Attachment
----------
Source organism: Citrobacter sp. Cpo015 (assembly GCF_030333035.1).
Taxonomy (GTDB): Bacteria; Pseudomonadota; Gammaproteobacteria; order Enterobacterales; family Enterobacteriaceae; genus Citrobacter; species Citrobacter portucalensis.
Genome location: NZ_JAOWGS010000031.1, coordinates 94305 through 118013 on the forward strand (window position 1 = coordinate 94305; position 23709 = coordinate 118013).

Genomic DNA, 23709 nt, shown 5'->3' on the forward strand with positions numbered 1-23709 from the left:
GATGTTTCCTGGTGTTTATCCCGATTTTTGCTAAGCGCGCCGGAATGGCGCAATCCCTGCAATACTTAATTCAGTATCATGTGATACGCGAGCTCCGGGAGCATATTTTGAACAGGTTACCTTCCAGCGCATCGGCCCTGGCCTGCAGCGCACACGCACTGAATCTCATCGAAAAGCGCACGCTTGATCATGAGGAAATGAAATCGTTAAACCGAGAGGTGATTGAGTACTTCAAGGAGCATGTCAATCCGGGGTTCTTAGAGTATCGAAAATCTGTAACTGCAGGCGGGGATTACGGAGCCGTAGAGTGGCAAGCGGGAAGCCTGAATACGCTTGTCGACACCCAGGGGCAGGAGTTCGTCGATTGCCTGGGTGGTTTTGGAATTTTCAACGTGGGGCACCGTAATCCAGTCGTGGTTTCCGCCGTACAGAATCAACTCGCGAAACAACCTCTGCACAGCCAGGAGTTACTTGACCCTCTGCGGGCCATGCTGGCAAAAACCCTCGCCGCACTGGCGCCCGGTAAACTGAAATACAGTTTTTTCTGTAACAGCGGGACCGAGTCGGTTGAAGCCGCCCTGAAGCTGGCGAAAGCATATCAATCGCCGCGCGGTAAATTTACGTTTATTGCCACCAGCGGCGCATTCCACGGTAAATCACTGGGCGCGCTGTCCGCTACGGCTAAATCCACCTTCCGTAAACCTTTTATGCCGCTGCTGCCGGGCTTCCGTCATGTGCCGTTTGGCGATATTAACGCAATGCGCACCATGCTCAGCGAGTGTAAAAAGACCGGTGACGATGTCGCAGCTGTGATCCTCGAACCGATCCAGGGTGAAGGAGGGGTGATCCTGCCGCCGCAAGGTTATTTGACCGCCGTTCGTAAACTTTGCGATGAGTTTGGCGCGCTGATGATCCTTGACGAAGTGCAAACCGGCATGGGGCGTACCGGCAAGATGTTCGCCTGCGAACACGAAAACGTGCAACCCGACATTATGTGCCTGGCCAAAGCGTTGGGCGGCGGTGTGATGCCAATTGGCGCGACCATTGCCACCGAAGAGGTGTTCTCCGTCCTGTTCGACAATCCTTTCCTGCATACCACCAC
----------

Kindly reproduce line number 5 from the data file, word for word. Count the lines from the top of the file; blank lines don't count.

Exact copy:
GATGTTTCCTGGTGTTTATCCCGATTTTTGCTAAGCGCGCCGGAATGGCGCAATCCCTGCAATACTTAATTCAGTATCATGTGATACGCGAGCTCCGGGAGCATATTTTGAACAGGTTACCTTCCAGCGCATCGGCCCTGGCCTGCAGCGCACACGCACTGAATCTCATCGAAAAGCGCACGCTTGATCATGAGGAAATGAAATCGTTAAACCGAGAGGTGATTGAGTACTTCAAGGAGCATGTCAATCCGGGGTTCTTAGAGTATCGAAAATCTGTAACTGCAGGCGGGGATTACGGAGCCGTAGAGTGGCAAGCGGGAAGCCTGAATACGCTTGTCGACACCCAGGGGCAGGAGTTCGTCGATTGCCTGGGTGGTTTTGGAATTTTCAACGTGGGGCACCGTAATCCAGTCGTGGTTTCCGCCGTACAGAATCAACTCGCGAAACAACCTCTGCACAGCCAGGAGTTACTTGACCCTCTGCGGGCCATGCTGGCAAAAACCCTCGCCGCACTGGCGCCCGGTAAACTGAAATACAGTTTTTTCTGTAACAGCGGGACCGAGTCGGTTGAAGCCGCCCTGAAGCTGGCGAAAGCATATCAATCGCCGCGCGGTAAATTTACGTTTATTGCCACCAGCGGCGCATTCCACGGTAAATCACTGGGCGCGCTGTCCGCTACGGCTAAATCCACCTTCCGTAAACCTTTTATGCCGCTGCTGCCGGGCTTCCGTCATGTGCCGTTTGGCGATATTAACGCAATGCGCACCATGCTCAGCGAGTGTAAAAAGACCGGTGACGATGTCGCAGCTGTGATCCTCGAACCGATCCAGGGTGAAGGAGGGGTGATCCTGCCGCCGCAAGGTTATTTGACCGCCGTTCGTAAACTTTGCGATGAGTTTGGCGCGCTGATGATCCTTGACGAAGTGCAAACCGGCATGGGGCGTACCGGCAAGATGTTCGCCTGCGAACACGAAAACGTGCAACCCGACATTATGTGCCTGGCCAAAGCGTTGGGCGGCGGTGTGATGCCAATTGGCGCGACCATTGCCACCGAAGAGGTGTTCTCCGTCCTGTTCGACAATCCTTTCCTGCATACCACCAC